HomeLong Term CareThoracic surgery: Key to success is coordinated care

Thoracic surgery: Key to success is coordinated care

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Chest is best.

At least that’s what thoracic surgeon, Dr. Robert Zeldin, Head of Thoracic Surgery and Surgical Oncology at Toronto East General Hospital, tells his residents when they ask him why he chose the field.

In a highly specialized field, such as thoracic surgery, there are fewer and fewer hospitals across the country that perform to the level of Toronto East General Hospital (TEGH). This is partially due to the 2005 standards document published by Cancer Care Ontario and the Community of Ontario Thoracic Surgeons, which set forth the criteria as to what institutions should be providing thoracic care, who should be performing surgery and what credentials the surgeons should have. “Research found that complicated surgeries being performed in high volume centres had better outcomes,” says Dr. Zeldin. “Pooling resources delivers quality care to patients and is more efficient and cost effective.”

As one of three Level One hospitals in Toronto with a thoracic program, TEGH performs surgery in great numbers; including 20 major esophageal and 20 mediastinal cases last year and 150 anticipated major lung cases in the new year. The volume doesn’t only mean more patients; it results in more complex cases that require different care.

Whether the team of surgeons are performing an extrapleural pneumonectomy for mesothelioma or a minimally invasive (thorascopic) lobectomy for removing a lung tumour; the key to their ongoing success and expansion is the coordinated care of the group, including anesthetists, nursing staff and RTs, and partnerships between various departments and other hospitals. “We have partnered with other hospitals – Sunnybrook Health Sciences Centre and North York General Hospital,” says Dr. Carmine Simone, Thoracic Surgeon, Medical Director of the ICU and Medical Director of Surgical Inpatient Care. “In doing so, we have a larger network of oncologists, respirologists and so on.”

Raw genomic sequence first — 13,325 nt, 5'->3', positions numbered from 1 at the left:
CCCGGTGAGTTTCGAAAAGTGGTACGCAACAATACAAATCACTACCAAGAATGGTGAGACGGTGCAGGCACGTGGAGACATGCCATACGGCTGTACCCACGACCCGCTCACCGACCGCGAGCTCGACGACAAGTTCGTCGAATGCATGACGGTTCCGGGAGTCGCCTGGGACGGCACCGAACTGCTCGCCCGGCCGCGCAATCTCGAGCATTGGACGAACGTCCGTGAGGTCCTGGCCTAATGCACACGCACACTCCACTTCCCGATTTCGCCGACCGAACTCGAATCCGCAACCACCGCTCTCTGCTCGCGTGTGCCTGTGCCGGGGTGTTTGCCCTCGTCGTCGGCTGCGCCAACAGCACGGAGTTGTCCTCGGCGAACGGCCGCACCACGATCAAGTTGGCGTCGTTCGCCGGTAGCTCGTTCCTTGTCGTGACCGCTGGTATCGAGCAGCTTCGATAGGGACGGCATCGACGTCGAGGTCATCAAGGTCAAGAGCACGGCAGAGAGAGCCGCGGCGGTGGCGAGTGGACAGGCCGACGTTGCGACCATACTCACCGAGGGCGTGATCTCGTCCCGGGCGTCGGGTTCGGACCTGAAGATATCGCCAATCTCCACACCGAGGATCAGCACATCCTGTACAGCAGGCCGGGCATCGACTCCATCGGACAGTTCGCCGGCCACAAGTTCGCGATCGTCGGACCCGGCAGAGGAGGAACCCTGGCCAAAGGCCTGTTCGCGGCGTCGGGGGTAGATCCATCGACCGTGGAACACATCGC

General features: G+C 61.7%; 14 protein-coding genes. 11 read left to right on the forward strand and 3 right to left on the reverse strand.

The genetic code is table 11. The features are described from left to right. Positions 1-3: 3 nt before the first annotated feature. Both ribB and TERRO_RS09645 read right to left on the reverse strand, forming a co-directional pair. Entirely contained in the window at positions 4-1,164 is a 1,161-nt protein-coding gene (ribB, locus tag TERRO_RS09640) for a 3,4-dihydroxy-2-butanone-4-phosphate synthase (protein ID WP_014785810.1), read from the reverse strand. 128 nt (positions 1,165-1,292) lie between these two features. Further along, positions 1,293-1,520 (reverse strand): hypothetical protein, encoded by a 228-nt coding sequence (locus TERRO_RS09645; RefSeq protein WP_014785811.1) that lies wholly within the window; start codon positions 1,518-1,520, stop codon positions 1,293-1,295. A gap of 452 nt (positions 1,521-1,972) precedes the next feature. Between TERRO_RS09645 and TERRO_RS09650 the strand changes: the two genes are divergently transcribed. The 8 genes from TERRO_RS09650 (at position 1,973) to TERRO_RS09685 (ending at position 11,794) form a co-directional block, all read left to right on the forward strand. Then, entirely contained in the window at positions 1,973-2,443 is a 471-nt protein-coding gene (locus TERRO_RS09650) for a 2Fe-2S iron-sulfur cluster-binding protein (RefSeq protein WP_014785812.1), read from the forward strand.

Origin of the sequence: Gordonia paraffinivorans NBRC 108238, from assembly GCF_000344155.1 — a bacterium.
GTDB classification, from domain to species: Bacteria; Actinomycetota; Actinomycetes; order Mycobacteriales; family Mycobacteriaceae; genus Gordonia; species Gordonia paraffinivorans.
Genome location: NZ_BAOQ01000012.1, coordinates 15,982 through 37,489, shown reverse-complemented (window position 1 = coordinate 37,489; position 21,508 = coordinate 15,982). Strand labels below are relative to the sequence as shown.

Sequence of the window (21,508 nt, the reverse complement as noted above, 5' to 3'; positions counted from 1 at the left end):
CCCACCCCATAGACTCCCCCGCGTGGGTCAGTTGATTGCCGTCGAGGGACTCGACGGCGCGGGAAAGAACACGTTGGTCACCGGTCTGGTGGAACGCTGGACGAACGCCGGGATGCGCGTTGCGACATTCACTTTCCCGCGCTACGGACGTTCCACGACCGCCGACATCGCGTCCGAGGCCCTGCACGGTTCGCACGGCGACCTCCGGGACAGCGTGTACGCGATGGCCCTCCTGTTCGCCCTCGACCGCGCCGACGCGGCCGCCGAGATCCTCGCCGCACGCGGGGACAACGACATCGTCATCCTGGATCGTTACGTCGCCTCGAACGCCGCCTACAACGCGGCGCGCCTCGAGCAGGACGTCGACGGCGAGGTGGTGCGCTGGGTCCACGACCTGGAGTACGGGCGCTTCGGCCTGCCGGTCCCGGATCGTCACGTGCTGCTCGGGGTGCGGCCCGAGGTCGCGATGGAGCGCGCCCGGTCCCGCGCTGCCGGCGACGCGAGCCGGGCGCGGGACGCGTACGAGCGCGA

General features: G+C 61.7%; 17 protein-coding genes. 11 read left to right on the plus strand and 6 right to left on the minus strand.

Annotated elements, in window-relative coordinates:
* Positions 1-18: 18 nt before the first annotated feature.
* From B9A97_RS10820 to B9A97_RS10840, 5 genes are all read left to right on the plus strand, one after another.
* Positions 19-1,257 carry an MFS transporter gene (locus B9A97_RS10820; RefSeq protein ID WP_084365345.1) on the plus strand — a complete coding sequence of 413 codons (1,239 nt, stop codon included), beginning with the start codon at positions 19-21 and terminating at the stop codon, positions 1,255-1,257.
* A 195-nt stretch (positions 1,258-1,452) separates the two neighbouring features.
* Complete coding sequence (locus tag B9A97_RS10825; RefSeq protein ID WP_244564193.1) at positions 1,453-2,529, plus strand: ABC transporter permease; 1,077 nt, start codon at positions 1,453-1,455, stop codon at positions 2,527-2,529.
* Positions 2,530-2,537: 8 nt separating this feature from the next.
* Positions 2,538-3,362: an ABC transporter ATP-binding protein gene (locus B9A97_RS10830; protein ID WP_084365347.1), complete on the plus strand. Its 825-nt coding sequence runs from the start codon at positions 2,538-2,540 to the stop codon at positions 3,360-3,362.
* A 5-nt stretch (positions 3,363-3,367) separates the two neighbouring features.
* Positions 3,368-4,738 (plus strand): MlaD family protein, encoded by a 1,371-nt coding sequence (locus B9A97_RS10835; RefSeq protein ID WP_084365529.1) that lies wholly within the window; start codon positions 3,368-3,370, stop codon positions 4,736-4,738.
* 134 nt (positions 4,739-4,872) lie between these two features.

As a community hospital, TEGH is taking it into their own hands to extend the sphere of care to areas across the Greater Toronto Area (GTA) and Southern Ontario. “There are other centres of excellence,” admits Dr. Zeldin, “but TEGH is special because we have taken the initiative to build this program ourselves.”

Surgeries are performed in partnership with the medical and radiation oncology teams at Sunnybrook Health Sciences Centre. For major surgery, patients are able to receive the highest quality of care for surgery, while being able to return to their community for other services, such as radiology, chemotherapy and physiotherapy. As TEGH and Sunnybrook are the only two hospitals in the GTA functioning this way, it’s a unique approach that is having very positive results. “We hold multidisciplinary clinics where patients can see everyone at the same time; through this we’re coordinating care together quickly,” says Dr. Simone. “Having a very patient focused program, makes a patient’s journey and focus easier.”

Removing a diseased lung or a benign esophageal case for patients with hiatus hernia and reflux disease means that thoracic care is available for TEGH patients in their own community. For others, it means better access to professional treatment and follow ups close to home. “Every case is challenging,” reveals Dr. Zeldin. “Some are very high risk, but we have very grateful patients.”

Dr. Simone adds, “We have one of the best wait times, they’re excellent.” Time between diagnoses and treatment are some of the shortest in the Local Health Integration Network (LHIN). This results in less anxiety and less stress for patients who can transition through the process quickly.

Quality surgical care expands well beyond the operating room. It includes the team and how they work together. “At TEGH, there is a sense of purpose and collegiality – we like each other,” says Dr. Zeldin. “None of us have qualms about leaving our patient care with one another.”

The thoracic team at TEGH is confident it will continue to grow. This will result in better care and quicker treatment for patients requiring thoracic surgery. “We will see an increase in volume and continue to participate in expansion of practice and strengthen our ability to do more partnered care,” says Dr. Simone. With a new surgeon joining the team in 2009, Dr. John Dickie, TEGH is already furthering their knowledge and expertise. The strengthening foundation of the program will mean further benefits for patients in central Ontario.



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